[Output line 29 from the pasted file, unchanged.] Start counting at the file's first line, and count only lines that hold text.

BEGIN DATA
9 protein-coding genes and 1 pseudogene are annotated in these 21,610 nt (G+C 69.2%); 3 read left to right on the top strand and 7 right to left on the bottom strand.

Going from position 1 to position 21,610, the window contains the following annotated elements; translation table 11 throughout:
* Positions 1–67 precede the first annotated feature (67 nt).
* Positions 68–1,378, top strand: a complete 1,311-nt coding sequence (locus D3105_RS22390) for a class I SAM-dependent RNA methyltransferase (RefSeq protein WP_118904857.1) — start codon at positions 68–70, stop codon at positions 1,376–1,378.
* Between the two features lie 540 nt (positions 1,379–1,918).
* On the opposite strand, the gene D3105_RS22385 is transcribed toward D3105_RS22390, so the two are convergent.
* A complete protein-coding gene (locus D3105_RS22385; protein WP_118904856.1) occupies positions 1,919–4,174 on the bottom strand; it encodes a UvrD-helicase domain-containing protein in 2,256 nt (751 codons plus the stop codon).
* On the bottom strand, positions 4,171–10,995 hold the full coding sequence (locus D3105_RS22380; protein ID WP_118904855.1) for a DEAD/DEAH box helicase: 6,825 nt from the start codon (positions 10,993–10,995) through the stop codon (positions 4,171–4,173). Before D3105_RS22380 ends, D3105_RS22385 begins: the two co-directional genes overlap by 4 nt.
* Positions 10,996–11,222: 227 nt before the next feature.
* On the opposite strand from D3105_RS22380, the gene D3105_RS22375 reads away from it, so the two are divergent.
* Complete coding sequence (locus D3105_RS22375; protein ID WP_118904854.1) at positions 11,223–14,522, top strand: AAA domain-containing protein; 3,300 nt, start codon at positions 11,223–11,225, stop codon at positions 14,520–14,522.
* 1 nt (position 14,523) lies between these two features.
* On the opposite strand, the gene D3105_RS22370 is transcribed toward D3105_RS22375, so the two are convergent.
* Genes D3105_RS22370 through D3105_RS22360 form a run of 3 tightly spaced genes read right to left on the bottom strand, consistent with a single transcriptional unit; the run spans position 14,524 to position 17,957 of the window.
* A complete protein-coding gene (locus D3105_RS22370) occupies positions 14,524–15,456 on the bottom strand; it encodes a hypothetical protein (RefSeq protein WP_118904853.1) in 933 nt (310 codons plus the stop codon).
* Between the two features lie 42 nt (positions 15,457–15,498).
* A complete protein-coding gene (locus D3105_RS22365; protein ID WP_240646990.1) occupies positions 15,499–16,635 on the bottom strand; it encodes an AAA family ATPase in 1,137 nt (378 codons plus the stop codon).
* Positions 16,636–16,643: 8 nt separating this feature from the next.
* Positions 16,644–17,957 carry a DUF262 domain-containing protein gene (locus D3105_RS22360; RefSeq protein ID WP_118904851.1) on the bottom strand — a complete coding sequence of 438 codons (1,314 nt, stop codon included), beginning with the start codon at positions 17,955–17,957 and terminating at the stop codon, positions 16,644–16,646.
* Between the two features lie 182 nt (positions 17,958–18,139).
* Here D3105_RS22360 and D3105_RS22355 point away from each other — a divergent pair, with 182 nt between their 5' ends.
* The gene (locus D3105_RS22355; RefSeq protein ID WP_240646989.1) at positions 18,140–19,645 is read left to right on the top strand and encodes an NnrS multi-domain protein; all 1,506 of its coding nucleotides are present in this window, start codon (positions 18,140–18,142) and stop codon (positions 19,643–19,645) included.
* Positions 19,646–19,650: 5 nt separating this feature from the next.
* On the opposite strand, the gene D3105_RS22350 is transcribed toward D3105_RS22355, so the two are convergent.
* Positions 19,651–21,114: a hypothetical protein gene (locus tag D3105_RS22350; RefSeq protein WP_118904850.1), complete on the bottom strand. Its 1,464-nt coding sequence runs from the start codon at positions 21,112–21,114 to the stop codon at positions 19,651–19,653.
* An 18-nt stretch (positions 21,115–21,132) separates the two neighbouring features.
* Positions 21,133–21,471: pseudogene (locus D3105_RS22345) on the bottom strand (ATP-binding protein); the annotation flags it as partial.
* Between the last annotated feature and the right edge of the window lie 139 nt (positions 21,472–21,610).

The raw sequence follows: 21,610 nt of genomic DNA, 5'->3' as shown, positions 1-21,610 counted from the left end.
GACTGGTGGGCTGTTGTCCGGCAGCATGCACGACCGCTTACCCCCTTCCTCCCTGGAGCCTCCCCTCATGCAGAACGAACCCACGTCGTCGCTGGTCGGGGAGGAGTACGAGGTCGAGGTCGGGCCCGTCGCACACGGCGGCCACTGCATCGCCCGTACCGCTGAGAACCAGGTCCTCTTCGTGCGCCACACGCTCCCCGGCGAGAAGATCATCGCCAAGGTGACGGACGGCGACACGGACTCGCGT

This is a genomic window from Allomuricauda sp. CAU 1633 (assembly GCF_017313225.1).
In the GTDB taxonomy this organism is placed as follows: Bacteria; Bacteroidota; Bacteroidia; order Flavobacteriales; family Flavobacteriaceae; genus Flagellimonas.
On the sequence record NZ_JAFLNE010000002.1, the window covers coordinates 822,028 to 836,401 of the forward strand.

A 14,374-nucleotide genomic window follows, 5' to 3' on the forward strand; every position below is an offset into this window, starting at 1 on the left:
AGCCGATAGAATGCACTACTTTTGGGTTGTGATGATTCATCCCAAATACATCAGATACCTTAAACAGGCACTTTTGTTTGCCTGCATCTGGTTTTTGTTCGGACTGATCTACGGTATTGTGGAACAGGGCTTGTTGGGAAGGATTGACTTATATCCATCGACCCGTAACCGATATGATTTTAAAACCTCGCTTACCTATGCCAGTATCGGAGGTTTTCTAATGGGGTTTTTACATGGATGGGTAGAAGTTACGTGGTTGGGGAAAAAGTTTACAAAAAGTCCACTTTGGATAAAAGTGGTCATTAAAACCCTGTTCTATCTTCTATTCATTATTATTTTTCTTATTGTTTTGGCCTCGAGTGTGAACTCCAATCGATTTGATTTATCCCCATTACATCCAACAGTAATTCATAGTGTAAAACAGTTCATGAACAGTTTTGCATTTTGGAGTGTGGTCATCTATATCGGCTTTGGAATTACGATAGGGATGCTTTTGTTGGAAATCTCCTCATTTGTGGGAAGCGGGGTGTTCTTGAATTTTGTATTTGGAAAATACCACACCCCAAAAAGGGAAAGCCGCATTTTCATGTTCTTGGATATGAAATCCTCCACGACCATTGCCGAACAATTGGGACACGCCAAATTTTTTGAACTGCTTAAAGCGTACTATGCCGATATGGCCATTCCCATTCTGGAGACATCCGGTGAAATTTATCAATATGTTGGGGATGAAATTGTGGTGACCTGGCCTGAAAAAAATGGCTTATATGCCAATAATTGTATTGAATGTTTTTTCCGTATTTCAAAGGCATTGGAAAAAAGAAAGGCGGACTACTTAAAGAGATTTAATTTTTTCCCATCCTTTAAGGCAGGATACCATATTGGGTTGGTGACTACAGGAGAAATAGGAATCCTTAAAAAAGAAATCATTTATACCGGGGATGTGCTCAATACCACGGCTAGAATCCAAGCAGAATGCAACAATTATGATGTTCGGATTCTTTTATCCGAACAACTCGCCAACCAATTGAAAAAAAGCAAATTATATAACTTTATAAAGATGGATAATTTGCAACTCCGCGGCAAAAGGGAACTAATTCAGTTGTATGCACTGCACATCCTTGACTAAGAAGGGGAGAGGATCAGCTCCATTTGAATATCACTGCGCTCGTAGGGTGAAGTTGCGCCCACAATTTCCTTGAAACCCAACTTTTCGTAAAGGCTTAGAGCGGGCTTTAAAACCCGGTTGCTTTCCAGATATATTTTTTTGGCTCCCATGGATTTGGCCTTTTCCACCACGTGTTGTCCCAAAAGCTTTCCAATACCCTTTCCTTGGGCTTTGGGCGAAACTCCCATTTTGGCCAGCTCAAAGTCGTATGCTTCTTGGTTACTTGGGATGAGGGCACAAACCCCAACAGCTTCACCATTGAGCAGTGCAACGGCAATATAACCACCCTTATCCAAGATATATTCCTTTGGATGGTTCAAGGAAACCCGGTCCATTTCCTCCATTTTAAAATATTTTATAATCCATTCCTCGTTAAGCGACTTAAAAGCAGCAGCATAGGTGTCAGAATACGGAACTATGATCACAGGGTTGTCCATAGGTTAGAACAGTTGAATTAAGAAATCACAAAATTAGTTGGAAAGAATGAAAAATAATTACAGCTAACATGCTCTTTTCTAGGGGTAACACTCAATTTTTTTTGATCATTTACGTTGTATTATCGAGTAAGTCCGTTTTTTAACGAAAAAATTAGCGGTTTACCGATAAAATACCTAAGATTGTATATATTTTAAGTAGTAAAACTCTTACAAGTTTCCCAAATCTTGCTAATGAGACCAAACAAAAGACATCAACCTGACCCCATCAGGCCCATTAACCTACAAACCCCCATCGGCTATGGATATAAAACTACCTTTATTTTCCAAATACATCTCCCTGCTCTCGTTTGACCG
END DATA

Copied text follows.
The raw sequence follows: 21,610 nt of genomic DNA, 5'->3' as shown, positions 1-21,610 counted from the left end.